Threat of strike infecting the rail network prompted talks
Published 27/09/2016 | 02:30
Nobody's going to admit it, but it's no coincidence that talks to end the crippling Dublin Bus strikes were called as soon as there was a hint that they could infect the entire bus and rail network.
Last week, the seriousness of the dispute went up a notch when fears grew that industrial action could spread to other CIE companies. Dermot O'Leary of the NBRU warned that Irish Rail drivers will not tolerate the prospect of their bus colleagues being forced to stand on picket lines for an "inordinate" period of time.
There was speculation that passengers could face the immediate prospect of unofficial action, while the possibility of union-sanctioned action at sister CIE companies in other disputes grew.
Dublin Bus passengers had already suffered six strikes with no sign of drivers going back to the wheel. Unions and the semi-state company were entrenched in their positions and Minister Shane Ross and the Workplace Relations Commission were not going to intervene.
But as soon as it looked like Irish Rail workers might get involved, the Workplace Relations Commission stepped in and invited everyone to "exploratory" talks over the weekend. It's amazing what can happen when "minds are concentrated", to use the usual jargon that is used at moments like this.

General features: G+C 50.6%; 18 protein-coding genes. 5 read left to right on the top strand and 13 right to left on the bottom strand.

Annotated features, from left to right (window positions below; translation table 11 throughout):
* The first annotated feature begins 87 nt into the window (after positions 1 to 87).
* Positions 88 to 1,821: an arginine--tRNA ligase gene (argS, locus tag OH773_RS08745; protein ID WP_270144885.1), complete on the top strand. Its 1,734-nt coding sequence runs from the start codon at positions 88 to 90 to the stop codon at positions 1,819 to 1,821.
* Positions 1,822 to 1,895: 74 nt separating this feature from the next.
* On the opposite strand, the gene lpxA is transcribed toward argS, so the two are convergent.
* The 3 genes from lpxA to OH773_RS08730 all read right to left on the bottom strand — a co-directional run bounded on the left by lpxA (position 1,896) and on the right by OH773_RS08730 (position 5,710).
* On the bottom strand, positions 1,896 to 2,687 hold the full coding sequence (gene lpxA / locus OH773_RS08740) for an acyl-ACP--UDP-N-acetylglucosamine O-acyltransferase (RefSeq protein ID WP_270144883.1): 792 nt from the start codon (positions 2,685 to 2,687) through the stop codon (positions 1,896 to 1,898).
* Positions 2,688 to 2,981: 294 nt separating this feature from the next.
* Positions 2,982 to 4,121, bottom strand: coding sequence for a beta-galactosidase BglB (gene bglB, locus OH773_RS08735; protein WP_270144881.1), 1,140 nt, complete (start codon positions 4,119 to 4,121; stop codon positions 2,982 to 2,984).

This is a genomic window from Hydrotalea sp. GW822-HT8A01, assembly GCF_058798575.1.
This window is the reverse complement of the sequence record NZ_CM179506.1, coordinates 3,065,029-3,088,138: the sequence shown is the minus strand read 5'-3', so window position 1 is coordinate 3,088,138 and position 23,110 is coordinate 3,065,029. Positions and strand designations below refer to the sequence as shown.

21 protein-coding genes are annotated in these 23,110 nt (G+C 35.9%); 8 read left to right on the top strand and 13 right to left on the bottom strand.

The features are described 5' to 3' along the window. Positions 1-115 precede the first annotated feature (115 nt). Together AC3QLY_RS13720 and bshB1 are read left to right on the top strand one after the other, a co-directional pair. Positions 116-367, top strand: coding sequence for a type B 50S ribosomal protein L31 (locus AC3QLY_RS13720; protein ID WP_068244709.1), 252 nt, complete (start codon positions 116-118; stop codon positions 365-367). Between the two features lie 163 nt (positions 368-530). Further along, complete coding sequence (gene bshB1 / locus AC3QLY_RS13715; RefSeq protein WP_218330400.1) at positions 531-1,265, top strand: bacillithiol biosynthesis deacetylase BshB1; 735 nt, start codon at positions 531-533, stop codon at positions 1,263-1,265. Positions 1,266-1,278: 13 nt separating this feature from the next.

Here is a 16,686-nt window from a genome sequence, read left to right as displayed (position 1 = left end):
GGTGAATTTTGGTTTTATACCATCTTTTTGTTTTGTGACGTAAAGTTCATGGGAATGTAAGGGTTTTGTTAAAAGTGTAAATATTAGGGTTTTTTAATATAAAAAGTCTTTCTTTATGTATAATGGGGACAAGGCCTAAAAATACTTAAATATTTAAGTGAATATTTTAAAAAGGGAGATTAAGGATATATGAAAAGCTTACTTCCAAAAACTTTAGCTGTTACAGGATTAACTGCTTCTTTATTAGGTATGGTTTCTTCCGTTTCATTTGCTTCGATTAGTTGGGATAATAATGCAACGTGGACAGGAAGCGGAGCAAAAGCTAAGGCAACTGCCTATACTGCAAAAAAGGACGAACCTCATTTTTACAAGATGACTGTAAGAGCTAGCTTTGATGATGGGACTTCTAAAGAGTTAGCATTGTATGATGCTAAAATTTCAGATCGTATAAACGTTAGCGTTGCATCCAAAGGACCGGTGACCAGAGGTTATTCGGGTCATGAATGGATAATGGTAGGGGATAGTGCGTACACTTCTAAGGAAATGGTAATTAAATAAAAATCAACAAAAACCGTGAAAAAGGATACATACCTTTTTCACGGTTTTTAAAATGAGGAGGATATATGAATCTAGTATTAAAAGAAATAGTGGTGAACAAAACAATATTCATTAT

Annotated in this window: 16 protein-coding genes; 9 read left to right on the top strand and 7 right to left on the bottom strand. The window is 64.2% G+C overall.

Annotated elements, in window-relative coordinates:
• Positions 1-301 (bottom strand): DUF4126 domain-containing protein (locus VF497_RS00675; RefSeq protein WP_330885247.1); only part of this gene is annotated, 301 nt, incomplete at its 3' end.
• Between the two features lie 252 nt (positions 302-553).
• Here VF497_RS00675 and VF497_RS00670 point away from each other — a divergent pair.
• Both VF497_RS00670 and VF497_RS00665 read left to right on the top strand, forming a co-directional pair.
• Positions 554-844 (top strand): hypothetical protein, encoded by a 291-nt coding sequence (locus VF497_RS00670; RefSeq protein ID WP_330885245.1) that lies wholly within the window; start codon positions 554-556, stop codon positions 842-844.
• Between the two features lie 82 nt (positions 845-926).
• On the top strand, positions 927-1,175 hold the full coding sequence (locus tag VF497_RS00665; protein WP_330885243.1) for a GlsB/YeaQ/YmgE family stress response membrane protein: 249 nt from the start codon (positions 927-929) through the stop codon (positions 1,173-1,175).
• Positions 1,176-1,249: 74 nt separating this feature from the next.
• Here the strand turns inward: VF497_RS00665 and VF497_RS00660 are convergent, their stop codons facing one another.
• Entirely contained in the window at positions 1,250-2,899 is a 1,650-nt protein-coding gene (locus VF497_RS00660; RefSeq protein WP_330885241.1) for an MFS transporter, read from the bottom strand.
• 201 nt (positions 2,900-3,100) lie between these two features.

The most immediate danger to passengers was the threat of unofficial action possibly in the form of wildcat strikes at Irish Rail and Bus Éireann.
Simultaneous official action in the other companies would take longer to play out - but could come down the tracks if the parties to the Dublin Bus dispute remained deadlocked.
To make matters worse, Siptu and the NBRU announced they were balloting for strike action after Bus Éireann announced a plan to restructure its loss-making Expressway service.
The plan to slice €7m from costs could mean job and pay cuts.
The problem of a €500m deficit in the CIE Group schemes is also waiting in the wings. This is the one issue with the potential to unite workers across the three companies in a single front. However, ballots would have to be held before industrial action became a reality.
While these scenarios were playing out in people's heads, the state's troubleshooting body stepped in to sort out the debacle on Sunday.
As if to add to the drama, talks were convened at 2pm, giving just a seven-hour window before services were due to wind down ahead of a seventh strike today.
Unions set the scene before they even went in. It did not take long for a consensus to be reached on the crucial question of deferring today and tomorrow's strikes.
The Workplace Relations Commission is not an organisation that likes to be associated with failure. Otherwise, it would be seen as bad at its job.
It is highly likely that it knew the answer to the question of whether unions would be prepared to call off industrial action before it posed it. Otherwise, it wouldn't have asked.